Iraqi party leaders said the deliberations were at an early stage and pointed out that leaders of the United Iraq Alliance were themselves divided on the issue. Yet several predicted it would be difficult for the Americans to sell their candidates, considering that the party leaders feel strongly about installing their own members and are increasingly unhappy with U.S. efforts to give Sunnis a bigger share of power.

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The defense and interior ministers are among the most powerful in the Cabinet, each having authority over tens of thousands of jobs and billions of dollars in contracts.

Some Shiite and Kurdish leaders object to giving either of the posts to Sunnis, saying that most have connections to insurgent groups.

Qubad Talabani, the Washington representative of the Kurdistan regional government and son of Iraqi President Jalal Talabani, said that in filling these top posts, “the goal should be to find the best person, not to start out with some restrictive rule.”

Strong candidates would have the kind of respect and authority that comes with connections to a major political party, he said. It would be a mistake to give both ministries to one ethnic group, but there is no reason that Kurds shouldn’t control one of the ministries, he said.

Talabani said the two ministries had already been stripped of most of their Sunni staff members. He contended that as a practical matter, it would be difficult for any Sunni minister to exert authority over an organization that was exclusively Shiite and Kurdish.

Juan Cole, a Middle East specialist at the University of Michigan, said it was “pie in the sky” for the U.S. to expect that it could sell a secular candidate when Iraq’s religious parties are strengthening their grip.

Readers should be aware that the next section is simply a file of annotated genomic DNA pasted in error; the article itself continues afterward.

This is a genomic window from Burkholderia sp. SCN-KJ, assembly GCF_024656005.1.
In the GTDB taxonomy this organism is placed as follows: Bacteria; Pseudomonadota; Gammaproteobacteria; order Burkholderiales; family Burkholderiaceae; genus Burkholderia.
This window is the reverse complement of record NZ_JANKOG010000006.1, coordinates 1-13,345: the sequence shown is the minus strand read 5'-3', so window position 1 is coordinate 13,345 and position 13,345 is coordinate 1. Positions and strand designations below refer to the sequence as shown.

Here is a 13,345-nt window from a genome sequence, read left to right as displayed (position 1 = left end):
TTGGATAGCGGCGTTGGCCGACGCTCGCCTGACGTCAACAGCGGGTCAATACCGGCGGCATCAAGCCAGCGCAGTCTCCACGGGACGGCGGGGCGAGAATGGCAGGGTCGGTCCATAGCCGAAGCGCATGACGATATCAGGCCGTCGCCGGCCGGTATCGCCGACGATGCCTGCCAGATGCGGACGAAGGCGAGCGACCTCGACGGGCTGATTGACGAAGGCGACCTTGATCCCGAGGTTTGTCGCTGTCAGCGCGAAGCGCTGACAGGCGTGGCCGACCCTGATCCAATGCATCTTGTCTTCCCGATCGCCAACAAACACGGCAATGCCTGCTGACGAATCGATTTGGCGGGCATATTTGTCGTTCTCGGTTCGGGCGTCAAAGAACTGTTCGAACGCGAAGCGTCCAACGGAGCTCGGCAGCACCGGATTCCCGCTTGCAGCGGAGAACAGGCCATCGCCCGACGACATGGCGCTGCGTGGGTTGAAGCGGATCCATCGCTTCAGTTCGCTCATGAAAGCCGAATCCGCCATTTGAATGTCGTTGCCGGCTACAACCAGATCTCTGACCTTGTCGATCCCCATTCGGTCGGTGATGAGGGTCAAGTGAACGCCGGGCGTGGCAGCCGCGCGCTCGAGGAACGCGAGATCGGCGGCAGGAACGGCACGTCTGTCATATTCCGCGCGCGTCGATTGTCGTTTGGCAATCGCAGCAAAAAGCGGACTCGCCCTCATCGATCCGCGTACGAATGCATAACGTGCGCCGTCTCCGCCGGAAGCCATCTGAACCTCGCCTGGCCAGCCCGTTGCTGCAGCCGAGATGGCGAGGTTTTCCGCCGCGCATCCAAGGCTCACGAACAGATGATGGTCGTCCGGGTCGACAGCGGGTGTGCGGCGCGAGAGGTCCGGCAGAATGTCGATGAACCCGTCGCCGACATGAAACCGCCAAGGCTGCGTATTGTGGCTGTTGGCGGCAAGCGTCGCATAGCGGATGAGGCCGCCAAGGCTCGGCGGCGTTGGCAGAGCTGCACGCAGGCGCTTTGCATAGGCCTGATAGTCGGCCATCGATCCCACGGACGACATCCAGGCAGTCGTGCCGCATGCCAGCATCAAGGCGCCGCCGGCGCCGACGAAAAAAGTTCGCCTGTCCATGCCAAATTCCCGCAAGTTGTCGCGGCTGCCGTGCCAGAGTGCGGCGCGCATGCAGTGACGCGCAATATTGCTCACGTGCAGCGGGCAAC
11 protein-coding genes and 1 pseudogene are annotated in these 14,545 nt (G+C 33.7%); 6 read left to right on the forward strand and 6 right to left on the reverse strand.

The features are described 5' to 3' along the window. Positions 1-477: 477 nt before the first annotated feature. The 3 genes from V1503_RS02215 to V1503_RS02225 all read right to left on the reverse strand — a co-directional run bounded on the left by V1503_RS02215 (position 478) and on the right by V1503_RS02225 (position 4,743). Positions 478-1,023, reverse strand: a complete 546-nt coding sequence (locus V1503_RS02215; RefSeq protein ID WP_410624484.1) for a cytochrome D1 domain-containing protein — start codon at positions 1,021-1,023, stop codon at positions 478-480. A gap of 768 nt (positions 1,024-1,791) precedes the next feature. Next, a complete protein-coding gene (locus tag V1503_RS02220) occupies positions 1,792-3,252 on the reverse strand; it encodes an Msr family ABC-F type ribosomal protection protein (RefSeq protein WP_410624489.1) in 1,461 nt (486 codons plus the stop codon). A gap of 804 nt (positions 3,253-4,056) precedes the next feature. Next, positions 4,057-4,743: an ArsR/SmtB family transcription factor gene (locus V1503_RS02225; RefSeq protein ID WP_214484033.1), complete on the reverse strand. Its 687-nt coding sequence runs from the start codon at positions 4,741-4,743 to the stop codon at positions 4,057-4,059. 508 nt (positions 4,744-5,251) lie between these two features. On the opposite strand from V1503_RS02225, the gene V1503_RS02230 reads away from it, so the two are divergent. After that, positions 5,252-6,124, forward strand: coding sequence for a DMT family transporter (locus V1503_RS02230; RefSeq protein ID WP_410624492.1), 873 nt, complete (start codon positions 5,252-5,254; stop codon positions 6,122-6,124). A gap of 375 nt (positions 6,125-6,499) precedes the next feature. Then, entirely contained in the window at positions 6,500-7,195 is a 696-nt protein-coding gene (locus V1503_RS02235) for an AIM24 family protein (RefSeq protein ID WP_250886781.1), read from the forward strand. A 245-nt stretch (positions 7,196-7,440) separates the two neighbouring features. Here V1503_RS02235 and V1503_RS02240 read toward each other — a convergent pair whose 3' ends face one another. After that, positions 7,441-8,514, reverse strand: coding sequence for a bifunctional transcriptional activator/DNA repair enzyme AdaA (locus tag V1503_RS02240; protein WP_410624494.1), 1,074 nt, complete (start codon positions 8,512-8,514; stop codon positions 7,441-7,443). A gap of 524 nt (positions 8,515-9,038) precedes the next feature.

“It may be possible for the Americans to leverage their influence to try to get the least objectionable person in the ministry, but when they say they want somebody with zero ties, what world are they living in?” he said.

He said it would be very difficult for Washington to persuade Iraqi officials to accept a minister tied to Allawi’s coalition.

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Cole thinks the Americans might have more luck promoting another candidate who has surfaced, Jawad Maliki, a member of the Islamic Dawa Party and an advisor to transitional Iraqi Prime Minister Ibrahim Jafari. Although Dawa has ties to the Iranians, its militia is relatively small and may not concern Washington, Cole said.

The senior U.S. official acknowledged that there had been Shiite resistance to American efforts to empower Sunnis as part of an effort to defuse the insurgency.

Many Shiites suspect that the bid to draw in the Sunnis is no more than “a campaign to deprive them [Shiites] of the fruits of victory that they fairly won at the ballot box,” the U.S. official said.

As Khalilzad has pushed the Shiites to give more ground, there have been more signs of resentment in newspapers and on television, the U.S. official noted. A news program on the TV station operated by the Supreme Council for Islamic Revolution in Iraq, one of the main Shiite coalition partners, recently carried footage of an Iraqi cleric waving a rifle and accusing the Americans of trying to cheat Shiites out of what was justly theirs, he said.

The official acknowledged that in pushing the powerful Shiite parties to give up powerful posts, U.S. officials were trying to carry off a delicate task.

“We want them to end up unhappy, but not so unhappy that they’ll go out and start breaking things up,” he said. “That makes it a very tough thing to do.”

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Times staff writer Alissa J. Rubin in Baghdad contributed to this report.